World’s most important place: Ruchir Sharma analyses the rise of Taiwan

World’s most important place: Ruchir Sharma analyses the rise of Taiwan


The Cold War between the United States and the Soviet Union threatened to spark conflict in nations all over the world, and battles over control of many different natural and industrial resources. The new Cold War, between the United States and China, is increasingly focussed on access to one industry in one place: Computer chips made in Taiwan.
Over the past year, Taiwan has taken a lead in the race to build thinner, faster chips, or semiconductors. It is now the main source for these critical building blocks of digital industries like artificial intelligence and high speed computing, and the coming “internet of things”, in which homes, cars, and even clothes will connect to smartphones and voice activated speakers over 5G networks.

As of today, any country looking to dominate the digital future has to buy these ultrathin chips from either Taiwan or South Korea. And Taiwan has the edge in both technology and market power, putting this island of just 24 million people at the centre of the battle for global technological supremacy. It is the indispensable small economy.

After World War II, only two major emerging economies managed to grow faster than 5% for five decades in a row and to rise from poverty into the ranks of developed economies. One was Taiwan, the other South Korea. They kept advancing up the industrial ladder by investing more heavily in research and development than did any of their emerging world rivals. Now they are among the research leaders of the developed world too.

Competent governments played a major role. South Korea nurtured giant conglomerates like Samsung and Hyundai, which exported consumer products under their own brand names. Taiwan cultivated smaller companies focussed on making parts or assembling finished products for foreign brands, and that nimbleness helps explain its success.

Taiwan always managed to stay near the cutting edge, at first by borrowing technology from Western nations. As early as the 1970s, electronics had replaced textiles as the island’s top manufacturing industry. Through every phase of the computer revolution, from PCs to the mobile internet, Taiwan’s factories managed to retool fast enough to remain important global suppliers.

Inspired by Silicon Valley, Taiwan’s government in 1980 set up the first of its science parks, each with its own tech university, and offered bonuses for Taiwan-born engineers to return home. Mixing overseas experience with local graduates, the science parks became hothouses for entrepreneurial startups.

A few of them grew to global scale. By the 2010s the Taiwan company Foxconn Technology was assembling 40% of the world’s consumer electronic products, using plants in Asia, Europe and Latin America. Today Taiwan is a major supplier of smartphone lenses, e-paper displays and many other computer parts, but it is the essential supplier of chips.

One of the Taiwan government’s early star recruits was Morris Chang, a graduate of the Massachusetts Institute of Technology and a veteran of Texas Instruments. Tasked with building a semiconductor industry, Chang reviewed Taiwan’s strengths and weaknesses, and rejected the idea of trying to go head-to-head with global brands like Intel. Instead, he built the world’s first chip foundry, Taiwan Semiconductor Manufacturing Company, or TSMC.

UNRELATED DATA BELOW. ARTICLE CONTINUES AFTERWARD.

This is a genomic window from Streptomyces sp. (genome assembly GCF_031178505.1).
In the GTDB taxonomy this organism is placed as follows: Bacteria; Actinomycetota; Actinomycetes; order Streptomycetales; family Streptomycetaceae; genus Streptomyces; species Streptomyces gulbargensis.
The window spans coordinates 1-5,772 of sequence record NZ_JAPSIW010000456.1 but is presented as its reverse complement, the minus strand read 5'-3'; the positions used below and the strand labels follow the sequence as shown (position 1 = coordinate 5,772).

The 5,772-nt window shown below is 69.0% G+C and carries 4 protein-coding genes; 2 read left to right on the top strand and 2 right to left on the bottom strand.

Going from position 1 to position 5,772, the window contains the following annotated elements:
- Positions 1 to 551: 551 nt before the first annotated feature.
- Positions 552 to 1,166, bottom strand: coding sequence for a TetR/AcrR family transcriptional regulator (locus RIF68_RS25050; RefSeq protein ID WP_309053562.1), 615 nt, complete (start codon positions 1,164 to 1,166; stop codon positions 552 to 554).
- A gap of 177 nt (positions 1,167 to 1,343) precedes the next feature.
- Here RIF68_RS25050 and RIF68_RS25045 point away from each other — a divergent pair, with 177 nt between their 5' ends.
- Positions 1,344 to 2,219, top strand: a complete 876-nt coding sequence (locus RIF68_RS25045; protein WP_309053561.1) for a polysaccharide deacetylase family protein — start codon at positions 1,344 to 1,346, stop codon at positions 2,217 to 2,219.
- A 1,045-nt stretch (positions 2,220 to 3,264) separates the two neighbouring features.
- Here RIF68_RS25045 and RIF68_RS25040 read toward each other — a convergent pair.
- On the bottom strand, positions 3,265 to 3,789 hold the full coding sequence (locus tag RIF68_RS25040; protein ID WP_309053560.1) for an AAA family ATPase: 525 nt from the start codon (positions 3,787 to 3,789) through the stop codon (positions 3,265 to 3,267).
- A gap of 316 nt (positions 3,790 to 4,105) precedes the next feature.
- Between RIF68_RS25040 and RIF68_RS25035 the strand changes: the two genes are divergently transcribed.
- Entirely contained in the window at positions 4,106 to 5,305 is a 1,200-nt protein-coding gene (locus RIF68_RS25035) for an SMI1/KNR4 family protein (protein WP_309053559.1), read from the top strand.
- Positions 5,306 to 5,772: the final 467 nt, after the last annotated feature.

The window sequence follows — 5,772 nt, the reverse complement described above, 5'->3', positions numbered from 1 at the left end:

Much like the Taiwan contract manufacturers that once made toys and textiles, a “pure foundry” like Chang’s stayed in the background, cranking out chips for global brands. Today foundries are a small corner of the $430 billion global chip market, but all of the most advanced chips come from foundries. And two-thirds of foundry production comes out of Taiwan, most of it from TSMC.

Intel, plagued by production delays, fell behind this year, leaving only Samsung and TSMC at the front of the pack. Both introduced five-nanometre chips this year and plan to introduce three-nanometre chips in 2022.

Going forward, many analysts say, Taiwan has the edge, because customers prefer a pure foundry that won’t compete with them to design chips or build devices. That, for example, is a big reason Apple has been switching from Samsung to TSMC for processing chips in the iPhone.

Taiwan has tried to position itself as the “Switzerland” of chips, a neutral supplier, but it increasingly finds itself at the centre of the jousting between China and the United States. US sanctions against China’s leading smartphone maker, Huawei, were designed in part to block Huawei’s access to chips from TSMC. Beijing responded by accelerating a campaign to build advanced chips at home. And the Trump administration countered by inviting TSMC to build new chip fabrication plant in the United States.

It is not clear which superpower has the upper hand. China still relies more heavily on imports and foreign technology, but the US is investing less aggressively in local production. While Taiwan companies have factories worldwide, its chip fabs are concentrated on its home island, just 100 miles off the mainland coast of China. In the event of military conflict, US access to those chip fabrication plants could be vulnerable to missile threat or naval blockade.

Historically, the importance of Taiwan was calculated in geopolitical terms. A small democracy thriving in the shadow of a Communist giant stirred sympathy and support in Washington. Now, as a byproduct of its successful economic model, Taiwan has become a critical link in the global tech supply chain, adding economic weight to the geopolitical calculations. And that weight is likely to increase as the battle for global tech supremacy heats up.

Credit: Stocks-Markets-Economic Times

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